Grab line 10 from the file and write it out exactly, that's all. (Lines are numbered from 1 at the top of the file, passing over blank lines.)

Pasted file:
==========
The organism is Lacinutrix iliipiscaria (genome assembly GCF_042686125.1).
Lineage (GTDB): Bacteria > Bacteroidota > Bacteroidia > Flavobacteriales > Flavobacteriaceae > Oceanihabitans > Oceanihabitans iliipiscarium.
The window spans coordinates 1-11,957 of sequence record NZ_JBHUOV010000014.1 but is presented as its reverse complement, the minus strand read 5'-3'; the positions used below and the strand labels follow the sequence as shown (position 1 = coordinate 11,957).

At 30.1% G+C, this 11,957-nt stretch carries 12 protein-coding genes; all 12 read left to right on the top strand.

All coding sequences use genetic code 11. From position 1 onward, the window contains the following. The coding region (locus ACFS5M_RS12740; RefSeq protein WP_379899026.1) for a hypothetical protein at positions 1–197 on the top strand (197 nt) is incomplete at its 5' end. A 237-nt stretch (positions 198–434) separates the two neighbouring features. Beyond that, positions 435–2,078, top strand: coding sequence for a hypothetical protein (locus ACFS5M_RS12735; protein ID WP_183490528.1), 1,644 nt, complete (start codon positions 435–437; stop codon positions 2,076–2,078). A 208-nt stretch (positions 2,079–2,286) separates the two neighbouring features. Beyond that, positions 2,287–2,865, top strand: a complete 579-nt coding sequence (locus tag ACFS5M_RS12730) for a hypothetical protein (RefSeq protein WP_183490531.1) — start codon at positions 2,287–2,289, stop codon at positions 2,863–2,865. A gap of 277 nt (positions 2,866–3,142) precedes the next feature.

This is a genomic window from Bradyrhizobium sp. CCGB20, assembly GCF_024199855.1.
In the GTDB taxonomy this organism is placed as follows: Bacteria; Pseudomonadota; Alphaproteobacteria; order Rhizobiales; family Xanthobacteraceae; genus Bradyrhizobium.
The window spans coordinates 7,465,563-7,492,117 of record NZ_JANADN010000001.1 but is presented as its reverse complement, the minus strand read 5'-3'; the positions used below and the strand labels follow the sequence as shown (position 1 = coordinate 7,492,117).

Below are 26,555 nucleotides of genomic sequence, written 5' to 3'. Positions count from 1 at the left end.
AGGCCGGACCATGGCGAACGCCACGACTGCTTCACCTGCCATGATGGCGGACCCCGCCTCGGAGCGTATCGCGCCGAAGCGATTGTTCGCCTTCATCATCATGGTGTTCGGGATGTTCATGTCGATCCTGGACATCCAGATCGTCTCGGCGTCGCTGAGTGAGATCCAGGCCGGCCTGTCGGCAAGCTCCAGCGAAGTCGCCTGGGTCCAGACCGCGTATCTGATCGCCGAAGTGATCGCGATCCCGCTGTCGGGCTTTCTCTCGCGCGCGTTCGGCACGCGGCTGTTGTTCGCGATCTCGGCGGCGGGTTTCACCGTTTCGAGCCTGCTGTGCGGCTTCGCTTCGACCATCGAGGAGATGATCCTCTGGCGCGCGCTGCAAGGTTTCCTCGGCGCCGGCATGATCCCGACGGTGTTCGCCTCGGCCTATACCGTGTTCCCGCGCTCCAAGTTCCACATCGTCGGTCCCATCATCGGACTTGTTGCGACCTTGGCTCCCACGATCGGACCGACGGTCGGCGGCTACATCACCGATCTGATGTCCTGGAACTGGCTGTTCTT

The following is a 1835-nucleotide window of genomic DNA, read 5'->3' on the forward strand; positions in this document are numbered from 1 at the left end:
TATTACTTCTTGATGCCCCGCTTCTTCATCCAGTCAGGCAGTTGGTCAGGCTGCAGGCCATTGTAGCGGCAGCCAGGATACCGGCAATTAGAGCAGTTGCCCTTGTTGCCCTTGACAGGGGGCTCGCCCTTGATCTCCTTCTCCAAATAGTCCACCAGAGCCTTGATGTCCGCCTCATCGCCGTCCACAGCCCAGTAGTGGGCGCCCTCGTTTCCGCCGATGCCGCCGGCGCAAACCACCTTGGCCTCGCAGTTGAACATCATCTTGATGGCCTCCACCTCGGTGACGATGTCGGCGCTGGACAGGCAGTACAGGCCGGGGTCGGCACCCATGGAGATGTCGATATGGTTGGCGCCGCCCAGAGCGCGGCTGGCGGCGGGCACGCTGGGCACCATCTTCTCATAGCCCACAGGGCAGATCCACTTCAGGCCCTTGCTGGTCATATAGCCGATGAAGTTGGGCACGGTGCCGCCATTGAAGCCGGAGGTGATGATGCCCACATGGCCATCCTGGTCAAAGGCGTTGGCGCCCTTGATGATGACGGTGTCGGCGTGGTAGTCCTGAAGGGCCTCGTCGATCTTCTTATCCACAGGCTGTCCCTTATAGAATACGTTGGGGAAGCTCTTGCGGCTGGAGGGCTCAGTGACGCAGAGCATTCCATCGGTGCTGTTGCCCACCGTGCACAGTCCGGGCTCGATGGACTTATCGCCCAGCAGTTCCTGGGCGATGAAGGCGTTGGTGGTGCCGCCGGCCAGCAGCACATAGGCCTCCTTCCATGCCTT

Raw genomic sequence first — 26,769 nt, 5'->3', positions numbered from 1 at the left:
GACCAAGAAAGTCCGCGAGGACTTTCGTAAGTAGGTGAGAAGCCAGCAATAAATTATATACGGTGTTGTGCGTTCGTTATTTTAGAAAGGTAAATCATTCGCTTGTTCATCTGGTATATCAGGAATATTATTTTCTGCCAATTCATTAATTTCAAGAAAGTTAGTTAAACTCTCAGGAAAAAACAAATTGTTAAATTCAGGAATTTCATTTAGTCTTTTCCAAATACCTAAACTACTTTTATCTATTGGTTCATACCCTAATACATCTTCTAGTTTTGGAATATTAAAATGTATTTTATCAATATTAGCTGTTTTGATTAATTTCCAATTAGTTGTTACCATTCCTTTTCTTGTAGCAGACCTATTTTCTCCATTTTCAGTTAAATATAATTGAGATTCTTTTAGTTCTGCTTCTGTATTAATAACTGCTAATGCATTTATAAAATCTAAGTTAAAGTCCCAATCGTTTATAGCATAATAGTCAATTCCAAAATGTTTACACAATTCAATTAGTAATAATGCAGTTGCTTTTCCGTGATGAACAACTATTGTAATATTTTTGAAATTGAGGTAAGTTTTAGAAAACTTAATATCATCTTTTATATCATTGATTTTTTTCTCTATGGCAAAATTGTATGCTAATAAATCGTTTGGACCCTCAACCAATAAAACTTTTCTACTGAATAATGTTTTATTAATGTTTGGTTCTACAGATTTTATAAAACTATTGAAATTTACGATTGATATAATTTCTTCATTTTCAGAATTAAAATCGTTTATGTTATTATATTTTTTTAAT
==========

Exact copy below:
AGGCCGGACCATGGCGAACGCCACGACTGCTTCACCTGCCATGATGGCGGACCCCGCCTCGGAGCGTATCGCGCCGAAGCGATTGTTCGCCTTCATCATCATGGTGTTCGGGATGTTCATGTCGATCCTGGACATCCAGATCGTCTCGGCGTCGCTGAGTGAGATCCAGGCCGGCCTGTCGGCAAGCTCCAGCGAAGTCGCCTGGGTCCAGACCGCGTATCTGATCGCCGAAGTGATCGCGATCCCGCTGTCGGGCTTTCTCTCGCGCGCGTTCGGCACGCGGCTGTTGTTCGCGATCTCGGCGGCGGGTTTCACCGTTTCGAGCCTGCTGTGCGGCTTCGCTTCGACCATCGAGGAGATGATCCTCTGGCGCGCGCTGCAAGGTTTCCTCGGCGCCGGCATGATCCCGACGGTGTTCGCCTCGGCCTATACCGTGTTCCCGCGCTCCAAGTTCCACATCGTCGGTCCCATCATCGGACTTGTTGCGACCTTGGCTCCCACGATCGGACCGACGGTCGGCGGCTACATCACCGATCTGATGTCCTGGAACTGGCTGTTCTT